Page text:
J. L. BELL is a Massachusetts writer who specializes in (among other things) the start of the American Revolution in and around Boston. He is particularly interested in the experiences of children in 1765-75. He has published scholarly papers and popular articles for both children and adults. He was consultant for an episode of History Detectives, and contributed to a display at Minute Man National Historic Park.

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Monday, December 25, 2017

Moses Brown’s Malden Christmas

In December 1775, Moses Brown led a delegation of Quakers from Rhode Island up to the Boston siege lines to bring relief to the suffering poor.

Brown and his comrades went to Gen. George Washington in Cambridge and explained how they wanted to go into Boston with money they had collected. A siege is of course an attempt to deny resources to the enemy, so the commander-in-chief couldn’t have been enthused about this idea.

Quartermaster general Thomas Mifflin was even more negative, thinking that such charity would prove unpopular with the Massachusetts populace.

In consultation with Washington and members of the Massachusetts General Court, the Quakers decided they would meet some of their contacts at the siege lines and hand over the money. But Sheriff Joshua Loring and Maj. John Small came out and told them that the poor in Boston didn’t need money and the town had adequate food.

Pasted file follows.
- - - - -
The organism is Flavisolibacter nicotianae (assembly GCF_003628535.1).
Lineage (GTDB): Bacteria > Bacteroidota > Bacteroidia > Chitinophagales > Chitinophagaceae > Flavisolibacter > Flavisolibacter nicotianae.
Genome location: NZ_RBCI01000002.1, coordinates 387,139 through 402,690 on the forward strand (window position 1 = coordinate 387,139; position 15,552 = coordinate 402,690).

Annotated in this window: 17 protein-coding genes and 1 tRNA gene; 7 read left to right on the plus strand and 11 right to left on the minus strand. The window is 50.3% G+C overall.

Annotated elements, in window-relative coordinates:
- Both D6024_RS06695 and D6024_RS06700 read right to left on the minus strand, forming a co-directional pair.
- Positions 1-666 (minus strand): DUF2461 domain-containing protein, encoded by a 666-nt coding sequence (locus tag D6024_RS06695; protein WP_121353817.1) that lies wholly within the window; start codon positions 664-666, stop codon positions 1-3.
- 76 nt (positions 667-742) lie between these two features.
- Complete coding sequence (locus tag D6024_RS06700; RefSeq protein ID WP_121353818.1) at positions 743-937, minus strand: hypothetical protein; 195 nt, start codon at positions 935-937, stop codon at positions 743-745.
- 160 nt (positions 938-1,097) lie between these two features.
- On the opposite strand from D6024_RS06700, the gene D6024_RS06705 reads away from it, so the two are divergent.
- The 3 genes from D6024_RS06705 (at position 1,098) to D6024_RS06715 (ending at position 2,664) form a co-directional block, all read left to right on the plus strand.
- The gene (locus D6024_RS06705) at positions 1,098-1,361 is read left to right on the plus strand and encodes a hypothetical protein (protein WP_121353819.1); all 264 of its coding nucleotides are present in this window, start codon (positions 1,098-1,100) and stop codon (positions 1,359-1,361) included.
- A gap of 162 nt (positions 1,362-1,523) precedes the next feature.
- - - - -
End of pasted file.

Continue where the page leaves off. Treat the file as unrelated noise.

So the Quakers went off to hand out their money to the poor people they found in Marblehead, Salem, Lynn, Chelsea, and the smallpox hospital at Point Shirley.

Soon enough it was Christmas Day, as Brown described in his report on the journey:
We went to Malden and Lodged at —— where were the Select men upstairs on business and below a Noisey Company of Soldiers fidling and Danceing after supper.

David [Buffum] and I proposed to see the Select Men and Inform them of our Business went up stairs and I spoke to them of the Noise etc not being sufferable it was not only rong in itself but contrary to Every prospect of the present time and Even the Congress Discouraged it by Resolves.

They allowed it was not agreeable but thought as they were Soldiers it must be allowed. It was what they called a Christmas frolich and they had been up all the Night before, were principaly of the Riflemen.
As an eighteenth-century Quaker, Brown didn’t celebrate Christmas. Neither did most New Englanders. But these riflemen were from the Middle Colonies, many of them transplants from Britain, and they didn’t adhere to Puritan customs. And thus we discern the limits of Moses Brown’s charity.

2 comments:

Anonymous said...

It's probably the absence of important teeth that makes Moses Brown appear so empty of the Inner Light -- but it sounds as if the portrait is accurate --

Mike said...

Every party needs a pooper...